Friday, September 6, 2013

I'm seeking a 25-year-old friend

I plan on spending the next few months or so seeing if I can find a friendly 25 year old eager to spend time with me. We’ll squander hours in the bar giggling and yapping about all sorts of things.

And, sorry ladies, but my new buddy has got to be a guy.

I abide by the matrimonial conventions that say it’s a bad idea for a guy like me to devote free time to a 25-year-old girl. More than than, my wife abides them. We both understand it’d be controversial for me to say, “Oh, hey, hon, Britney and I are going bowling tonight. Don’t wait up.”

So it’s got to be a dude.

There are two reasons I find myself on this quest: This year I turned 50 and Joe turned 75.

Fifty is a take-stock birthday. It inspires you to think about where you’ve been, where you’re going and all the fun friendlies who’ve been riding shot gun all along the way.

Joe turning 75 was something else.

He’s one of the seven bar Joes (remember we’re down a Joe since Baseball Joe sadly passed away in June). He’s at once the oldest Joe and the most childish one. He’s rarely serious, is great with cartoon sound effects and makes outrageously filthy comments about girls the local TV stations hire to convey news about things like traffic jams on the Parkway East.

So, of course, I love him. He’s just a great guy. We golf and drink together a good bit and he helped me put the new bathroom floor in a couple of months ago.

It gave me pause when he turned 75 a few months ago. I thought, “Wow. One of my best buddies is ancient.”

It struck me as unusual. Then I got to thinking about it and I realized in my life it’s been anything but. I’ve always been friends with colorful old men.

Sure, most of them have been cranky bartenders, but their perspectives have really enriched my life. They share their insights on history, culture and what it was like when women stopped wearing bras and started using the pill.

And the neat symmetry of me turning 50 and Joe turning 75 got me to thinking how beneficial it is to have friendships spread out over the quarter century marks.

Let’s start with babies, as good a place to start as there’s ever been. I adore holding babies.

I don’t have any babies in my life right now, but our daughters, ages 12 and 7, must still either give in to my demands for compulsory cuddling or else submit to up to 10 minutes of vicious tickling.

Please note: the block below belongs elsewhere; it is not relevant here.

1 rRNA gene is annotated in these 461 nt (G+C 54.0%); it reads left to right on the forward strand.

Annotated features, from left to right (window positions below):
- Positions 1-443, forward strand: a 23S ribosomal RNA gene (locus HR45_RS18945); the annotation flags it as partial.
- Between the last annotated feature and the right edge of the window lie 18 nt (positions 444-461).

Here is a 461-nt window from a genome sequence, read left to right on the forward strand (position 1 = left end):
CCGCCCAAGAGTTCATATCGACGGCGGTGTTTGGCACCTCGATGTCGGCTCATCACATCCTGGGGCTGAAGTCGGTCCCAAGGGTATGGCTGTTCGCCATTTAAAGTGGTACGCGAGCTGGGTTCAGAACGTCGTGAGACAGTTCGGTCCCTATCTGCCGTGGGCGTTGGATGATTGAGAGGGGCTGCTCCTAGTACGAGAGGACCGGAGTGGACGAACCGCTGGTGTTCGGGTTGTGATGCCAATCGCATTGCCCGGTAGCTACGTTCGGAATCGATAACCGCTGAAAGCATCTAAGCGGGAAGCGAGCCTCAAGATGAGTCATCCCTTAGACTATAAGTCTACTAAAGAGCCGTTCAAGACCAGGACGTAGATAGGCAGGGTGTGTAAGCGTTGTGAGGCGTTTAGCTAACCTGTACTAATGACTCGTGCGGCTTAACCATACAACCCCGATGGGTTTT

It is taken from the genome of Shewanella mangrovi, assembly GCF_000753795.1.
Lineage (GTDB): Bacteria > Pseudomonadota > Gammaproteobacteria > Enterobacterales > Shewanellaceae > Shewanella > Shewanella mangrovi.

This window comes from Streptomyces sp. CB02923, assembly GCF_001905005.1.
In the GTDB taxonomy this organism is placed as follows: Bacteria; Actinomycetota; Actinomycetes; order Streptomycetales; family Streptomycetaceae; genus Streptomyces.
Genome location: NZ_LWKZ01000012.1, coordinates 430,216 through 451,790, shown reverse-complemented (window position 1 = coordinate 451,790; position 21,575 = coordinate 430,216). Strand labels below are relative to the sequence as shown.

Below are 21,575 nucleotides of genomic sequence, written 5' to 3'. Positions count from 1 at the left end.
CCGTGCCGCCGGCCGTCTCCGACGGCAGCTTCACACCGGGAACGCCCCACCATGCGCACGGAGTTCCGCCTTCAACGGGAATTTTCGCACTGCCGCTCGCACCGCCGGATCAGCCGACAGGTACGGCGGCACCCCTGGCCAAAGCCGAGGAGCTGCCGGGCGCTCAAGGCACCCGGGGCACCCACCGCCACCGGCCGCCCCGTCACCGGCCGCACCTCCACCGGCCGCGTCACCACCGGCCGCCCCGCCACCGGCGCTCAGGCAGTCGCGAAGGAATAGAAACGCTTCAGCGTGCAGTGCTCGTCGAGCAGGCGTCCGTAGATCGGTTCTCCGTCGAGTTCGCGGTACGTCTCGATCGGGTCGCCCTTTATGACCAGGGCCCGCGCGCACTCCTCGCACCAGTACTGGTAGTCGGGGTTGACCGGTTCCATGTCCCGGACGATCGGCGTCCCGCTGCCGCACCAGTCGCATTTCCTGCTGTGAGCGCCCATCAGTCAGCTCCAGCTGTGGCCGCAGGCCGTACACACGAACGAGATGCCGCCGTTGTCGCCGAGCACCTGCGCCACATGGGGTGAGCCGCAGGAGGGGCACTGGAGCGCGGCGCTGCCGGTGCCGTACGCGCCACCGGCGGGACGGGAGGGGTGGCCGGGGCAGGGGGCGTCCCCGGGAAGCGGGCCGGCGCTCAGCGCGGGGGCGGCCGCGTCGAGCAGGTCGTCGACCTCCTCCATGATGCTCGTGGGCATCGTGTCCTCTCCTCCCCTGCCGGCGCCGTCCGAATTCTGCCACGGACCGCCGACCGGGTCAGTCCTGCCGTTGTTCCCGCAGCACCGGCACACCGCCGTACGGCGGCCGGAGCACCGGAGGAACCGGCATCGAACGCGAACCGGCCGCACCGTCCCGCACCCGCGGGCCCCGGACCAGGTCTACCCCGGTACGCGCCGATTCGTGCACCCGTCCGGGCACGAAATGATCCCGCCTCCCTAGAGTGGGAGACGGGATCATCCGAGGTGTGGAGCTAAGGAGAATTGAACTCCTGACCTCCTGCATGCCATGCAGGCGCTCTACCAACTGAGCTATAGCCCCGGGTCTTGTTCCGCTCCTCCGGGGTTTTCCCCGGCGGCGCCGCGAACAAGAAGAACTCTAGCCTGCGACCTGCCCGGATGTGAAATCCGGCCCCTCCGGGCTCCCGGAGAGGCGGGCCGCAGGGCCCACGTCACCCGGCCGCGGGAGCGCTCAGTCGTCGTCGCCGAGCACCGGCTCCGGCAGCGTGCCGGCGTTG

On the other extreme, I am good friends with at least one 100 year old. He may be 98 or so, but once you’re north of 90 it’s okay to round up.

He’s the famous Angelo Cammarata, the Guinness World Record holder for longest serving bartender. I encourage you to read the link about him from last year when the Pittsburgh Steelers honored this monumental man (that's him up top).

I remember once asking him what the best years of his long life were, and I’ll never forget his answer, which he gave after a long, thoughtful pause.

“To me, the years from between when I was 40 to 75 were just really great.”

Oh, I love that man.

And 50-year-old friends? Hell, I have a glut of them.

But 25 year old friendships have somehow become a vacancy. I could probably meet more 25 year olds, but then I’d have to go to places where I don’t like the music, the bartenders or most of the 25 year olds there whose evident tastelessness has rendered them beyond my help.

I guess I’m at an age where I’m feeling restless to share some of the lessons I’ve learned.

I see so many young people of that age consumed with ambition, uncertainties over romance and employment, and confusion over whether music will ever improve.

I want to tell them to relax, that everything’s going to work out all right. Well, everything but music which has been in steep decline since 1986.

Maybe what I’m really wishing I could do is send the 50-year-old me back in time to talk to the 25-year-old version.

I’d tell him that he’s going to spend a good bit of the next quarter century worrying about money, status and other things that don’t matter. And if he’d only understand how blissful his life will be if his only concerns are the well-being of his friends and the ones he loves.

And if 25 years from now, Val and I are grandparents to newborns and I can still sit in that bar and hear my 100-year-old buddy Joe tell filthy jokes about the pretty traffic girls I’ll know I was right.

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